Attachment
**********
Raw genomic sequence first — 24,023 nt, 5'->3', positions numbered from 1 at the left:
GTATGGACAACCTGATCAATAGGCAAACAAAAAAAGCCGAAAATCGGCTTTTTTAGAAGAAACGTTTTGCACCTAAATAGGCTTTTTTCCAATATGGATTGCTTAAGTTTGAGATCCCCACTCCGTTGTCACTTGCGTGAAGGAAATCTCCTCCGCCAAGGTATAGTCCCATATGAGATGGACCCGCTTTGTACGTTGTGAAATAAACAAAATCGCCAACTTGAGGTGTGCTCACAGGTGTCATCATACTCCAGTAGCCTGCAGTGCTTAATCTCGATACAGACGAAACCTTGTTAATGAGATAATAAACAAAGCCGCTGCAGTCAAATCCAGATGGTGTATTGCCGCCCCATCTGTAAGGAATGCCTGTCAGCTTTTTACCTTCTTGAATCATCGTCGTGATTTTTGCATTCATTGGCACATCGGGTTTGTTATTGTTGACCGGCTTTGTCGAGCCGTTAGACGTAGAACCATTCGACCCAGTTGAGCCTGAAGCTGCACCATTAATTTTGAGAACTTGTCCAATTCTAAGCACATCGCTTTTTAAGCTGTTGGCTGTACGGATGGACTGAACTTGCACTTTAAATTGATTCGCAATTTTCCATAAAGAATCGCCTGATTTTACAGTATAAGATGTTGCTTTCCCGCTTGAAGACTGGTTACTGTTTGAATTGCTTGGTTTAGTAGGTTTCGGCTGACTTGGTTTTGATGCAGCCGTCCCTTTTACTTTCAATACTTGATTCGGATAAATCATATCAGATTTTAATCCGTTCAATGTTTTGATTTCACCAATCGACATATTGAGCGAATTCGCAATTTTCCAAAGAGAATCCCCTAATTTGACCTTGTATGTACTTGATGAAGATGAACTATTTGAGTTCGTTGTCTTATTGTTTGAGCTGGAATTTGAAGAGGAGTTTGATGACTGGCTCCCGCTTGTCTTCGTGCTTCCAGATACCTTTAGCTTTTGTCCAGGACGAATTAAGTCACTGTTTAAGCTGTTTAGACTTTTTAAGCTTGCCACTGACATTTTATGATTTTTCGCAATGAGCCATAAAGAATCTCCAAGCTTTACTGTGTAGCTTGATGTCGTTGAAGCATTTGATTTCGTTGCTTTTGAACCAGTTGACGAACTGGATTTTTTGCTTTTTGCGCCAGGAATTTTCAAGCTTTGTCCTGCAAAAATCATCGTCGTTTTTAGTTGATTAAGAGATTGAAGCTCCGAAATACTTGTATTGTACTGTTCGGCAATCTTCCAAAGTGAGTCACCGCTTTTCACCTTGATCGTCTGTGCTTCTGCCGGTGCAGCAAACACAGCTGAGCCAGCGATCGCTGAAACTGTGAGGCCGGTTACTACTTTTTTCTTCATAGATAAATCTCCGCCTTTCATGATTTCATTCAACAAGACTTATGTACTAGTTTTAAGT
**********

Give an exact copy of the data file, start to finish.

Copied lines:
Raw genomic sequence first — 24,023 nt, 5'->3', positions numbered from 1 at the left:
GTATGGACAACCTGATCAATAGGCAAACAAAAAAAGCCGAAAATCGGCTTTTTTAGAAGAAACGTTTTGCACCTAAATAGGCTTTTTTCCAATATGGATTGCTTAAGTTTGAGATCCCCACTCCGTTGTCACTTGCGTGAAGGAAATCTCCTCCGCCAAGGTATAGTCCCATATGAGATGGACCCGCTTTGTACGTTGTGAAATAAACAAAATCGCCAACTTGAGGTGTGCTCACAGGTGTCATCATACTCCAGTAGCCTGCAGTGCTTAATCTCGATACAGACGAAACCTTGTTAATGAGATAATAAACAAAGCCGCTGCAGTCAAATCCAGATGGTGTATTGCCGCCCCATCTGTAAGGAATGCCTGTCAGCTTTTTACCTTCTTGAATCATCGTCGTGATTTTTGCATTCATTGGCACATCGGGTTTGTTATTGTTGACCGGCTTTGTCGAGCCGTTAGACGTAGAACCATTCGACCCAGTTGAGCCTGAAGCTGCACCATTAATTTTGAGAACTTGTCCAATTCTAAGCACATCGCTTTTTAAGCTGTTGGCTGTACGGATGGACTGAACTTGCACTTTAAATTGATTCGCAATTTTCCATAAAGAATCGCCTGATTTTACAGTATAAGATGTTGCTTTCCCGCTTGAAGACTGGTTACTGTTTGAATTGCTTGGTTTAGTAGGTTTCGGCTGACTTGGTTTTGATGCAGCCGTCCCTTTTACTTTCAATACTTGATTCGGATAAATCATATCAGATTTTAATCCGTTCAATGTTTTGATTTCACCAATCGACATATTGAGCGAATTCGCAATTTTCCAAAGAGAATCCCCTAATTTGACCTTGTATGTACTTGATGAAGATGAACTATTTGAGTTCGTTGTCTTATTGTTTGAGCTGGAATTTGAAGAGGAGTTTGATGACTGGCTCCCGCTTGTCTTCGTGCTTCCAGATACCTTTAGCTTTTGTCCAGGACGAATTAAGTCACTGTTTAAGCTGTTTAGACTTTTTAAGCTTGCCACTGACATTTTATGATTTTTCGCAATGAGCCATAAAGAATCTCCAAGCTTTACTGTGTAGCTTGATGTCGTTGAAGCATTTGATTTCGTTGCTTTTGAACCAGTTGACGAACTGGATTTTTTGCTTTTTGCGCCAGGAATTTTCAAGCTTTGTCCTGCAAAAATCATCGTCGTTTTTAGTTGATTAAGAGATTGAAGCTCCGAAATACTTGTATTGTACTGTTCGGCAATCTTCCAAAGTGAGTCACCGCTTTTCACCTTGATCGTCTGTGCTTCTGCCGGTGCAGCAAACACAGCTGAGCCAGCGATCGCTGAAACTGTGAGGCCGGTTACTACTTTTTTCTTCATAGATAAATCTCCGCCTTTCATGATTTCATTCAACAAGACTTATGTACTAGTTTTAAGT